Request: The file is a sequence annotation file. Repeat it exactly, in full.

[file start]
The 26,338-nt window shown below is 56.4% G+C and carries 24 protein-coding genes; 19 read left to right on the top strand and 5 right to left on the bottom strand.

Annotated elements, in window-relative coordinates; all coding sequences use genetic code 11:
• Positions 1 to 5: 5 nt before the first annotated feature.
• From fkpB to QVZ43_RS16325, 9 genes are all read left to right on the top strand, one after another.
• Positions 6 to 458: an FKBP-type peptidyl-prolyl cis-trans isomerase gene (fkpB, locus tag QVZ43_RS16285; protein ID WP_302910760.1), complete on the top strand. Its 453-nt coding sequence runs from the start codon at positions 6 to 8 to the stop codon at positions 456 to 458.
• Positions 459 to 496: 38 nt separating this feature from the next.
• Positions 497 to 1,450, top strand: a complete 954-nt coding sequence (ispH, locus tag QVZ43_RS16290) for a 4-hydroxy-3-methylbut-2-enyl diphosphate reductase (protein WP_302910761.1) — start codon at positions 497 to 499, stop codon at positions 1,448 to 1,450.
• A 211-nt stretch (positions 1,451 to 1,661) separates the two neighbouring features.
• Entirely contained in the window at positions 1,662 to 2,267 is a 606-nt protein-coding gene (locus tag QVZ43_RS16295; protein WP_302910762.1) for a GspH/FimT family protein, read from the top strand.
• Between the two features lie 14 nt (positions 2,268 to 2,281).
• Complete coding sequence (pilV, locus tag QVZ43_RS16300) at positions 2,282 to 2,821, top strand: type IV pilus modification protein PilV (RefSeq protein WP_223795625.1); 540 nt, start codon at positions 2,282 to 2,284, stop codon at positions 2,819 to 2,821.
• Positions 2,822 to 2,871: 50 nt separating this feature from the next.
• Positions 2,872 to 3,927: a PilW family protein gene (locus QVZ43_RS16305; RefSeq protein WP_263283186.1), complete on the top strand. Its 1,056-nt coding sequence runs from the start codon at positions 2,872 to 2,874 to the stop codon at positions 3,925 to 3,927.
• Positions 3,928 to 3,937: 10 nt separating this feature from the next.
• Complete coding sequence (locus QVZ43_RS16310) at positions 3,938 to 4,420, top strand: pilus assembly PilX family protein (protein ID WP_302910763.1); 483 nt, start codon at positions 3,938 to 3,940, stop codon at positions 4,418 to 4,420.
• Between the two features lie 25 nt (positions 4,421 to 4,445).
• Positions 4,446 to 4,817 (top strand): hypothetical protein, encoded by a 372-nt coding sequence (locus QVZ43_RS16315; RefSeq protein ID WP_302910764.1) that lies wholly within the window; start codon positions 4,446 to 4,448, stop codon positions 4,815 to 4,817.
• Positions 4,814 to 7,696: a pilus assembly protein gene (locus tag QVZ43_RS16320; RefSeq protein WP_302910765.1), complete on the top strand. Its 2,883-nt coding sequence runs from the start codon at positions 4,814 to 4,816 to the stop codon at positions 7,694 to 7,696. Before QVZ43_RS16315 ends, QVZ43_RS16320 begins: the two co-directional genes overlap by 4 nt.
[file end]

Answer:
The 26,338-nt window shown below is 56.4% G+C and carries 24 protein-coding genes; 19 read left to right on the top strand and 5 right to left on the bottom strand.

Annotated elements, in window-relative coordinates; all coding sequences use genetic code 11:
• Positions 1 to 5: 5 nt before the first annotated feature.
• From fkpB to QVZ43_RS16325, 9 genes are all read left to right on the top strand, one after another.
• Positions 6 to 458: an FKBP-type peptidyl-prolyl cis-trans isomerase gene (fkpB, locus tag QVZ43_RS16285; protein ID WP_302910760.1), complete on the top strand. Its 453-nt coding sequence runs from the start codon at positions 6 to 8 to the stop codon at positions 456 to 458.
• Positions 459 to 496: 38 nt separating this feature from the next.
• Positions 497 to 1,450, top strand: a complete 954-nt coding sequence (ispH, locus tag QVZ43_RS16290) for a 4-hydroxy-3-methylbut-2-enyl diphosphate reductase (protein WP_302910761.1) — start codon at positions 497 to 499, stop codon at positions 1,448 to 1,450.
• A 211-nt stretch (positions 1,451 to 1,661) separates the two neighbouring features.
• Entirely contained in the window at positions 1,662 to 2,267 is a 606-nt protein-coding gene (locus tag QVZ43_RS16295; protein WP_302910762.1) for a GspH/FimT family protein, read from the top strand.
• Between the two features lie 14 nt (positions 2,268 to 2,281).
• Complete coding sequence (pilV, locus tag QVZ43_RS16300) at positions 2,282 to 2,821, top strand: type IV pilus modification protein PilV (RefSeq protein WP_223795625.1); 540 nt, start codon at positions 2,282 to 2,284, stop codon at positions 2,819 to 2,821.
• Positions 2,822 to 2,871: 50 nt separating this feature from the next.
• Positions 2,872 to 3,927: a PilW family protein gene (locus QVZ43_RS16305; RefSeq protein WP_263283186.1), complete on the top strand. Its 1,056-nt coding sequence runs from the start codon at positions 2,872 to 2,874 to the stop codon at positions 3,925 to 3,927.
• Positions 3,928 to 3,937: 10 nt separating this feature from the next.
• Complete coding sequence (locus QVZ43_RS16310) at positions 3,938 to 4,420, top strand: pilus assembly PilX family protein (protein ID WP_302910763.1); 483 nt, start codon at positions 3,938 to 3,940, stop codon at positions 4,418 to 4,420.
• Between the two features lie 25 nt (positions 4,421 to 4,445).
• Positions 4,446 to 4,817 (top strand): hypothetical protein, encoded by a 372-nt coding sequence (locus QVZ43_RS16315; RefSeq protein ID WP_302910764.1) that lies wholly within the window; start codon positions 4,446 to 4,448, stop codon positions 4,815 to 4,817.
• Positions 4,814 to 7,696: a pilus assembly protein gene (locus tag QVZ43_RS16320; RefSeq protein WP_302910765.1), complete on the top strand. Its 2,883-nt coding sequence runs from the start codon at positions 4,814 to 4,816 to the stop codon at positions 7,694 to 7,696. Before QVZ43_RS16315 ends, QVZ43_RS16320 begins: the two co-directional genes overlap by 4 nt.